BySai Krishnan, writer at
Sai Krishnan

See if this sounds familiar. A Leonardo DiCaprio movie comes out. You and a bunch of friends watch the movie and are astounded by his performance. You quote his dialogues for weeks to come. The Oscar nominations are announced and Leo's nominated for one. You wait in anticipation but he doesn't take the golden lady home.

This has happened 5 times now. WHY?

One of the reasons is, because he is too damn cool. Cool guys often don't win Oscars. The other is a matter of sheer bad luck. But hey, you've heard that one often! Let's explore the former reason.

Take the coolest actors of our generation: Brad Pitt, Tom Cruise, Johnny Depp, Robert Downey Jr... None of them are Oscar Winners (At least not for acting). Take former cool guys who have won the oscar: Marlon Brando, Jack Nicholson, Al Pacino, all of them won it in their late 40s or 50s.

Calling an actor "cool", doesn't mean he isn't a great actor. Quite the contrary. However, it's just that "cool" seldom gets you oscars.

See, the thing about "cool" is, it's unattainable. Almost every single character these guys have played on the big screen has a shroud of mystery surrounding them. Maybe that's what makes them so successful.

A cool character doesn't invite you to share his position. But we as an audience CANNOT CONNECT with them. We admire them, we wish we could be them, but deep down we know that we never can be. Tyler Durden, Ethan Hunt, Jack Sparrow (er.. CAPTAIN Jack Sparrow), Tony goddamn Stark.

Consider Matthew McConaughey's performance in Dallas Buyers Club. Ron Woodroof went from a racist, drug snorting, homophobic, sexist jerk (but undeniably cool) to a man fighting against the system, a leader, a symbol who we could relate to. Each one of us could empathize, to a certain extent, with what he was going through. He was still cool, but it was outshone by the humour, rage and fear McConaughey shared with us.

On the other end of the coolness scale, we have Leo's Jordan Belfort from The Wolf of Wall Street. After the initial stages where he was a little wet behind the ears, he transformed into a drug snorting, womanizing, brilliant, manipulative stockbroker and for more than three quarters of the movie, remained that way. Remember the scene where Belfort sells a ton of penny stocks during his first call at the Investment Centre? One of the coolest scenes to have come out in recent times. It caused everyone in the office to quiet down and listen to him. It was an astounding performance.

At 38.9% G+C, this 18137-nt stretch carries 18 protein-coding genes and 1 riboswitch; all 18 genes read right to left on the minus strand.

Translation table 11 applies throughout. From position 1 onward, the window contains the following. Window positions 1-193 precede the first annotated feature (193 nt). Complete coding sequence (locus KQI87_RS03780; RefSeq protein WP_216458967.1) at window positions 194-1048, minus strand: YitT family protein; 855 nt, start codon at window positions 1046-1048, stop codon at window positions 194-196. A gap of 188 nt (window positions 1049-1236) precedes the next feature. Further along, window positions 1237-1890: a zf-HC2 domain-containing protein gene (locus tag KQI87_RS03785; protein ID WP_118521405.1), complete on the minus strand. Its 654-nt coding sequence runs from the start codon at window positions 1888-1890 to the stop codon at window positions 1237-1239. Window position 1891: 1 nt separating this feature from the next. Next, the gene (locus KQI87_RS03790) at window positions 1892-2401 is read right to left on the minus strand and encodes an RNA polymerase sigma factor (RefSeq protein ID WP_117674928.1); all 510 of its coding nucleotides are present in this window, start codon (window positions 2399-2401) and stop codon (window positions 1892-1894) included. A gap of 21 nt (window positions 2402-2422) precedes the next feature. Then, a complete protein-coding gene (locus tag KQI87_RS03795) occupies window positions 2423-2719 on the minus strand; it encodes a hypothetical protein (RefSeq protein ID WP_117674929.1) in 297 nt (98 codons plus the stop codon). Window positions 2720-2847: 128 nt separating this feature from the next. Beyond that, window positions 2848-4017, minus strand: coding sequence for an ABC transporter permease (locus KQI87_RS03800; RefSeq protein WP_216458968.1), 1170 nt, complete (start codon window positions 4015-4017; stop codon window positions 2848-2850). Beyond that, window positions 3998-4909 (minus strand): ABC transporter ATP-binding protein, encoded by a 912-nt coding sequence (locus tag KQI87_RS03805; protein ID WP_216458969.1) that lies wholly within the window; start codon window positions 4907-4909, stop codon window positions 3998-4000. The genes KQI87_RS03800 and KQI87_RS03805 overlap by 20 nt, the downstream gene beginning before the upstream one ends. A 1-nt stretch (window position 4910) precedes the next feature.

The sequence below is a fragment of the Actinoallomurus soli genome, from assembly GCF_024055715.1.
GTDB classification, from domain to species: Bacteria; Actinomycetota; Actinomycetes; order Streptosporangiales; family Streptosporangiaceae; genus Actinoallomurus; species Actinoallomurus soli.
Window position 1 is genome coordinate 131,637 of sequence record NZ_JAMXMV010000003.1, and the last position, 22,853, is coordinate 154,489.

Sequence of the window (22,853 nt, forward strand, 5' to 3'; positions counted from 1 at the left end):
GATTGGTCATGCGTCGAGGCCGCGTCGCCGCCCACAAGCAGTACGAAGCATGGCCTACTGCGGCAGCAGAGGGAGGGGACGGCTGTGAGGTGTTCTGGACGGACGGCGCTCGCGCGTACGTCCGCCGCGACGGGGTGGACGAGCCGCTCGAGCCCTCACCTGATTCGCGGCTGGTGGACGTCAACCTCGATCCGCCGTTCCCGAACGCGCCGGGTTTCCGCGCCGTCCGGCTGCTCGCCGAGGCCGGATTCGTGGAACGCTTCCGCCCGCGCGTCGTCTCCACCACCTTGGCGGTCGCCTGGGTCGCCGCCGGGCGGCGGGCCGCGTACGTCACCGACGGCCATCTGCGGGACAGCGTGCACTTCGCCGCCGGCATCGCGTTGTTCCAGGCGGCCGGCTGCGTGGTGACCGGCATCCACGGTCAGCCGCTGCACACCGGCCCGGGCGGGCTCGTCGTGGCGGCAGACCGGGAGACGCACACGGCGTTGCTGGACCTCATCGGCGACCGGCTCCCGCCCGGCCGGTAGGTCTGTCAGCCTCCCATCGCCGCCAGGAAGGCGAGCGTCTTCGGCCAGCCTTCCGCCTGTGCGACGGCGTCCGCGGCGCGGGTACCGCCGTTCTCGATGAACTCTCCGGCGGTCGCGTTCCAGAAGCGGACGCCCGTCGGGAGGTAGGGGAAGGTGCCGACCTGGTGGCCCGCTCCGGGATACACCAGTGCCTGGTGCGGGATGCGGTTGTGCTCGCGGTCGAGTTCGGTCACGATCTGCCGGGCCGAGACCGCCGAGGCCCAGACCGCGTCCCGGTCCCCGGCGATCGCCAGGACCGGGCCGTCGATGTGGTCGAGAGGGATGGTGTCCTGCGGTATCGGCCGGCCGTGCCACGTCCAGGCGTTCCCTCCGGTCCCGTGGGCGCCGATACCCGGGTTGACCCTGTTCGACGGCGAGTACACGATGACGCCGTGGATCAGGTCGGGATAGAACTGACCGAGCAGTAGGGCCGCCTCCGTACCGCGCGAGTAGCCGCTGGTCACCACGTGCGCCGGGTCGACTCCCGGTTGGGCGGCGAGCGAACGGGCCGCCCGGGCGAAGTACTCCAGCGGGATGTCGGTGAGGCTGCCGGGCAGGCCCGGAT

But, alas, therein lies the flaw. It was a "performance". We were an audience to the performance just as his co-workers were to Belfort. We couldn't empathize with him.

Maybe that's why the academy favours actors who play downtrodden, gay or ugly actors. Simply because they invite us to feel sorry for them. Maybe that's why the race for the best actor award was between Chiwetel Ejiofor and McConaughey. After all, who would you empathize more with? A brilliant, money laundering billionaire who went to jail for a brief time for the mistakes he made, or an AIDS afflicted man who was fighting for his fellow diseased patients (also remember, it was a sort-of redemption story) or a slave who depicted his plight to near perfection? Definitely NOT the first guy.

Leo is my favourite actor of this generation. But the fact of the matter is, the academy tends to favour more empathetic characters. And if I was in their position, I might too.

Everybody is aware of Leo's talent. A combination of roles which were just too cool and better performances during the same year have played spoilsport for the actor's award winning chances 5 times. If he does choose a less cool role, a role which would make you, as part of the audience, both want to be him and at the same time say, "Yeah, you go, you downtrodden guy!"

I just hope Leo doesn't end up winning an oscar in his 60s or 70s for a performance which is far worse when compared to what he's producing now. Will Lady Luck favour him anytime soon? Guess we just have to wait and watch.


Do you think Leo will win an Oscar in the next five years?


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